Vacuuming is one task that most of us would prefer to be over and done with as quickly as possible. Stick vacuums are a great option to help you stay on top of the vacuuming – without having to bust out your heavy barrel or upright vacuum each time you want to do a quick clean-up.
Although a stick vac probably won't completely replace your traditional vacuum, if you're going to go for a stick, you'll still want one that performs well so you don't need to use it as frequently. But how much do you need to spend to get a good clean?
We put two expensive stick vacuums up against two cheaper products to show you how to get good suck for your buck, even if you're not buying the most expensive product on the market.
While these stick vacs aren't recommended by our experts, we'll show you how they compare on some of our tests to illustrate why spending more doesn't always guarantee superior performance.
Only CHOICE members can access our detailed stick vacuum testing data. If you're not yet a member, join CHOICE to get instant access to all our expert, independent reviews.
Should you buy a cheap stick vacuum?
You can pick up a stick vacuum for as little as $79 for a basic Kmart model, but should you?
There are certainly some poor-performing but expensive stick vacs on the market, but the models that scored the lowest in our expert stick vacuum reviews tended to be at the cheaper end of the spectrum: see more at Stick vacuums to avoid buying.
Almost all of the stick vacuums recommended by our experts cost $800 or more, so if you're on a budget you may need to resign yourself to a lower level of performance – you can't expect a $200 stick vac to give the same results as one of our recommended $1000+ models.
One of the biggest factors affecting stick vacuum lifespan is the battery. Once it loses its ability to hold charge, it's time to either buy a new stick vac or buy a new battery. Unfortunately with cheaper models, it's often cheaper to buy a new vacuum altogether, and some won't actually have removable batteries so you wouldn't be able to replace them anyway.
You certainly can find a reasonably-priced stick vacuum that'll do a pretty good job, but shop carefully and keep your expectations in check.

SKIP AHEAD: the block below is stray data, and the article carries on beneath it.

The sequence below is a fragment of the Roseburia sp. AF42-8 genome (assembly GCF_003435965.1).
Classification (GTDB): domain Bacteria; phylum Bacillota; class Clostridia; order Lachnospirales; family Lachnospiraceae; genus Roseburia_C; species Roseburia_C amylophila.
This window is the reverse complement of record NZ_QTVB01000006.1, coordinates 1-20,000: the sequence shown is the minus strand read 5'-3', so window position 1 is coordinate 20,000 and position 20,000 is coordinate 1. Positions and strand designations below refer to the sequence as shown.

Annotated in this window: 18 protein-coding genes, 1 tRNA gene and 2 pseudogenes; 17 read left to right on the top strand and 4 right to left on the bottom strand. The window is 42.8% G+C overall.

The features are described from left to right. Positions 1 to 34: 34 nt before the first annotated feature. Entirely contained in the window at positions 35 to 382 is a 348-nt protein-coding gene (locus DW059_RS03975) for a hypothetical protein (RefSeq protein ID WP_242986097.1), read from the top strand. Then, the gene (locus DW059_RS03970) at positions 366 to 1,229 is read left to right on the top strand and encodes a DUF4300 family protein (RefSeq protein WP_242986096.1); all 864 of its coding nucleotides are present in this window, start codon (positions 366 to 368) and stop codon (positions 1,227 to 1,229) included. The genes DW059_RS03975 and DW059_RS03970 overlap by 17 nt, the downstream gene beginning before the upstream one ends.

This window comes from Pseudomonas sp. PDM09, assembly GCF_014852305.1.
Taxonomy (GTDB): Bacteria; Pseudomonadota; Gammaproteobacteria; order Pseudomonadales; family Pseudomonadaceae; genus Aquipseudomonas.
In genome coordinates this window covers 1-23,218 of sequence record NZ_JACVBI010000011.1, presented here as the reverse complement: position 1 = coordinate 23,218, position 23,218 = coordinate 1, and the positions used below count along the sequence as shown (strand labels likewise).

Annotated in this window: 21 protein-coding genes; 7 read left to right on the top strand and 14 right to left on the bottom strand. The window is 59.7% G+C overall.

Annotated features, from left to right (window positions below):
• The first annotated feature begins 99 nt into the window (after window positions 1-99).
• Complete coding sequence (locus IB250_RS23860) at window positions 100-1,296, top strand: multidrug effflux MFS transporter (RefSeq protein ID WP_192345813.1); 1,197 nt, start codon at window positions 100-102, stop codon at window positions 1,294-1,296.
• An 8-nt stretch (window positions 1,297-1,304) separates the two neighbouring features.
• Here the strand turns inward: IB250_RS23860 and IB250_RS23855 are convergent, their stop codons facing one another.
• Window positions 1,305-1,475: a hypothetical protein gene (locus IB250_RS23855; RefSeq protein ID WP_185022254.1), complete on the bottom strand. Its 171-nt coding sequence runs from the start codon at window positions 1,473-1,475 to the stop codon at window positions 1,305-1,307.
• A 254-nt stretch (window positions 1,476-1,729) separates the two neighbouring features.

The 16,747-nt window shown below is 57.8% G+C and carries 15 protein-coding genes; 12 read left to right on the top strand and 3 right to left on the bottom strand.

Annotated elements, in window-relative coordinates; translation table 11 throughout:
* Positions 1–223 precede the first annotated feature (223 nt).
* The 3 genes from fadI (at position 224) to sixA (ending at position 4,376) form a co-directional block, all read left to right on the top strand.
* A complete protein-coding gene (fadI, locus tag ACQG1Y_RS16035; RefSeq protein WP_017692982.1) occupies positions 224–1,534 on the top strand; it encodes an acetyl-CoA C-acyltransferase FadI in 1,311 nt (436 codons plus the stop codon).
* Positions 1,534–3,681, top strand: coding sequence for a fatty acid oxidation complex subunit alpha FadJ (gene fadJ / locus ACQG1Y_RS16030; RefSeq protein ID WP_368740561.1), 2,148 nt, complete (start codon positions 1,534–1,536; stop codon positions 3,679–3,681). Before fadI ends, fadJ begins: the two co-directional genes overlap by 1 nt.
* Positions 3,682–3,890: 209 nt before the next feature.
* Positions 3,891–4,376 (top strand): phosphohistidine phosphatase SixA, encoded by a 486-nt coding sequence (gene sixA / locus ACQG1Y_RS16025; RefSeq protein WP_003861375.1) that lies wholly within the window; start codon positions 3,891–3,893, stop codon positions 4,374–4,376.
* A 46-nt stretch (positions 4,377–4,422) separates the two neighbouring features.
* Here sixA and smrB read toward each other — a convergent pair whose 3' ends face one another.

We've handpicked the best stick vacuums for under $250 to help you find the best budget stick vac for your buck.
Dyson V11 vs Samsung Jet 70 Pet.
Splurge vs save: Big-name brand vs cheaper challenger
Dyson is one of the best-known brands on the vacuum market – and it's also well known for its expensive price tag. So do you need to drop all that cash to get the stick vac of your dreams? Not necessarily, if you shop smart.
"Dyson's market dominance means the brand is often front of mind when buying a new stick vac, but our tests show that some cheaper models can perform surprisingly well," says Kim Gilmour, CHOICE's vacuum expert.
However, there are other Dyson stick vacs that performed well in our review. Before you go shopping, check our expert stick vacuum cleaner reviews to make sure you're buying a solid performer.
Dyson's market dominance means the brand is often front of mind when buying a new stick vac, but our tests show that some cheaper models can perform surprisingly wellKim Gilmour, CHOICE vacuum expert
The Samsung actually had the edge over the Dyson on hard floors, and scored about the same for ease of use. However, the Samsung fell behind on carpet, so it's probably better suited to uncarpeted areas of your house.
Both scored a perfect 100% on pet hair removal, which shows you don't necessarily need to buy a more expensive vacuum to still get good results on removing Fido's and/or Whiskers' loose fur from your home.
The biggest difference is the running time: the Dyson will give you 13 minutes on full power, while the Samsung only delivers six, so you'd need to hustle to get the vacuuming done. They both have swappable batteries, however, so you can extend your cleaning time by changing to a fresh battery. After that, it's around 3.5 hours' charging time for both models.
It just goes to show that it doesn't always pay to choose the more expensive model when you're looking for a new stick vacuum.
Miele Triflex HX2 Pro SOML0 vs Sauber Technic Stick Vacuum.
Splurge vs save: The exxy European vs the affordable European
Despite a huge $800 price gap, our lab tests found this Sauber workhorse compared favourably to the high-rolling Miele model on most cleaning tests.
The Sauber was streets ahead on hard floors, but couldn't keep up on carpets (though the Miele didn't exactly knock it out of the park either when it came to a quick carpet clean). They were neck and neck when it came to cleaning pet hair and running time: 12 minutes for the Miele and 11 for the Sauber.
"Miele is traditionally known for its reliable bagged vacuums, which remain popular with CHOICE members," says Kim. "But this stick vacuum doesn't blow away the competition, with some other models providing more bang for your buck."
Miele is traditionally known for its reliable bagged vacuums, but some other models provide more bang for your buckKim Gilmour, CHOICE vacuum expert
Our expert testers scored both vacuums well for ease of use, which assesses how easy it is to manoeuvre the vacuum, whether the controls and accessories are easy to use, and how easy it is to empty and clean the dirt receptacle.
However, the Sauber emits an irritating, high-pitched noise, which might put some buyers off – although with the amount you'd save on buying the cheaper stick vac, you could afford to shout yourself a decent pair of noise-cancelling headphones.
Both models can be used in handheld mode to reach high areas. But the Miele weighs about a kilogram more than the Sauber, so you may need to factor that in if you anticipate you'll be using your stick vac to clean high-up spaces such as ceilings and curtains.
Stock images: Getty, unless otherwise stated.